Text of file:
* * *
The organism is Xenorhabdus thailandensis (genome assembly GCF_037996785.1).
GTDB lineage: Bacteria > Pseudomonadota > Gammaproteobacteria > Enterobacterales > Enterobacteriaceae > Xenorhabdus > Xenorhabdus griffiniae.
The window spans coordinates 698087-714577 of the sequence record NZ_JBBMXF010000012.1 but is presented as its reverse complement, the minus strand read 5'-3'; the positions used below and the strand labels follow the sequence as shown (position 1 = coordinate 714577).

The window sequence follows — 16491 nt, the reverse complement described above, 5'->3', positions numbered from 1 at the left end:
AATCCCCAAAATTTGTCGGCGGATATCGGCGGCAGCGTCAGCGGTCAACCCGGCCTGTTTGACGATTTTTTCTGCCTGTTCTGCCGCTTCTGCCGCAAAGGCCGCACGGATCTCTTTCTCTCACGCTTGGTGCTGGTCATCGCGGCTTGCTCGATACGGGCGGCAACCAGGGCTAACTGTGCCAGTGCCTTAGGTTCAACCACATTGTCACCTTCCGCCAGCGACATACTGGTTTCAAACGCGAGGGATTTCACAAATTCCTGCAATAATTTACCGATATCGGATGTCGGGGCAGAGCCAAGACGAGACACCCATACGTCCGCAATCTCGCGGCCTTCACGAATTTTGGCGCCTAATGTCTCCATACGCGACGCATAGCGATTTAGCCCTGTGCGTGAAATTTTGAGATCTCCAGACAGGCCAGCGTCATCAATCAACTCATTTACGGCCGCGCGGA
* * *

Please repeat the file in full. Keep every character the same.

The organism is Xenorhabdus thailandensis (genome assembly GCF_037996785.1).
GTDB lineage: Bacteria > Pseudomonadota > Gammaproteobacteria > Enterobacterales > Enterobacteriaceae > Xenorhabdus > Xenorhabdus griffiniae.
The window spans coordinates 698087-714577 of the sequence record NZ_JBBMXF010000012.1 but is presented as its reverse complement, the minus strand read 5'-3'; the positions used below and the strand labels follow the sequence as shown (position 1 = coordinate 714577).

The window sequence follows — 16491 nt, the reverse complement described above, 5'->3', positions numbered from 1 at the left end:
AATCCCCAAAATTTGTCGGCGGATATCGGCGGCAGCGTCAGCGGTCAACCCGGCCTGTTTGACGATTTTTTCTGCCTGTTCTGCCGCTTCTGCCGCAAAGGCCGCACGGATCTCTTTCTCTCACGCTTGGTGCTGGTCATCGCGGCTTGCTCGATACGGGCGGCAACCAGGGCTAACTGTGCCAGTGCCTTAGGTTCAACCACATTGTCACCTTCCGCCAGCGACATACTGGTTTCAAACGCGAGGGATTTCACAAATTCCTGCAATAATTTACCGATATCGGATGTCGGGGCAGAGCCAAGACGAGACACCCATACGTCCGCAATCTCGCGGCCTTCACGAATTTTGGCGCCTAATGTCTCCATACGCGACGCATAGCGATTTAGCCCTGTGCGTGAAATTTTGAGATCTCCAGACAGGCCAGCGTCATCAATCAACTCATTTACGGCCGCGCGGA